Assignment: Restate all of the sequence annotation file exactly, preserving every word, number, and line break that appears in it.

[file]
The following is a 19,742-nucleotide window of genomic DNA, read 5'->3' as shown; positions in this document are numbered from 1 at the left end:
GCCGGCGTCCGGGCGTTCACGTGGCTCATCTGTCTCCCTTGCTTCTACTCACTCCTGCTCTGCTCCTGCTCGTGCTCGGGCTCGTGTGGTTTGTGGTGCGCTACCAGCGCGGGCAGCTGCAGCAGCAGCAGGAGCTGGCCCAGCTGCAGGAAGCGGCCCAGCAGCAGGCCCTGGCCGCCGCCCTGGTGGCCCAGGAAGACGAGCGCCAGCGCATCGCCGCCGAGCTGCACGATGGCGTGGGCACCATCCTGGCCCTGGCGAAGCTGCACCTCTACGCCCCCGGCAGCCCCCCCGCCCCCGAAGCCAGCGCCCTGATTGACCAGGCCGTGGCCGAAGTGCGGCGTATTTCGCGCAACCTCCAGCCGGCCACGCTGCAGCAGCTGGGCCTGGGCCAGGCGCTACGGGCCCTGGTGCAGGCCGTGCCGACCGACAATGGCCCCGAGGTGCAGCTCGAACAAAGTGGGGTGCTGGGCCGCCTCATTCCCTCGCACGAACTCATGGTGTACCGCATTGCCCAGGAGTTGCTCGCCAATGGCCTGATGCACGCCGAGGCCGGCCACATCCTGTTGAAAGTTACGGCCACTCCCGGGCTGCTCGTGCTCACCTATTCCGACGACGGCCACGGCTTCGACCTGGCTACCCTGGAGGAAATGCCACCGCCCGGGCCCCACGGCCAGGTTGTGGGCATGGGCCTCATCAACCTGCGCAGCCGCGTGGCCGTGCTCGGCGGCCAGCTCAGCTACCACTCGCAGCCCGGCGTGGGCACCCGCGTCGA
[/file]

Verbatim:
The following is a 19,742-nucleotide window of genomic DNA, read 5'->3' as shown; positions in this document are numbered from 1 at the left end:
GCCGGCGTCCGGGCGTTCACGTGGCTCATCTGTCTCCCTTGCTTCTACTCACTCCTGCTCTGCTCCTGCTCGTGCTCGGGCTCGTGTGGTTTGTGGTGCGCTACCAGCGCGGGCAGCTGCAGCAGCAGCAGGAGCTGGCCCAGCTGCAGGAAGCGGCCCAGCAGCAGGCCCTGGCCGCCGCCCTGGTGGCCCAGGAAGACGAGCGCCAGCGCATCGCCGCCGAGCTGCACGATGGCGTGGGCACCATCCTGGCCCTGGCGAAGCTGCACCTCTACGCCCCCGGCAGCCCCCCCGCCCCCGAAGCCAGCGCCCTGATTGACCAGGCCGTGGCCGAAGTGCGGCGTATTTCGCGCAACCTCCAGCCGGCCACGCTGCAGCAGCTGGGCCTGGGCCAGGCGCTACGGGCCCTGGTGCAGGCCGTGCCGACCGACAATGGCCCCGAGGTGCAGCTCGAACAAAGTGGGGTGCTGGGCCGCCTCATTCCCTCGCACGAACTCATGGTGTACCGCATTGCCCAGGAGTTGCTCGCCAATGGCCTGATGCACGCCGAGGCCGGCCACATCCTGTTGAAAGTTACGGCCACTCCCGGGCTGCTCGTGCTCACCTATTCCGACGACGGCCACGGCTTCGACCTGGCTACCCTGGAGGAAATGCCACCGCCCGGGCCCCACGGCCAGGTTGTGGGCATGGGCCTCATCAACCTGCGCAGCCGCGTGGCCGTGCTCGGCGGCCAGCTCAGCTACCACTCGCAGCCCGGCGTGGGCACCCGCGTCGA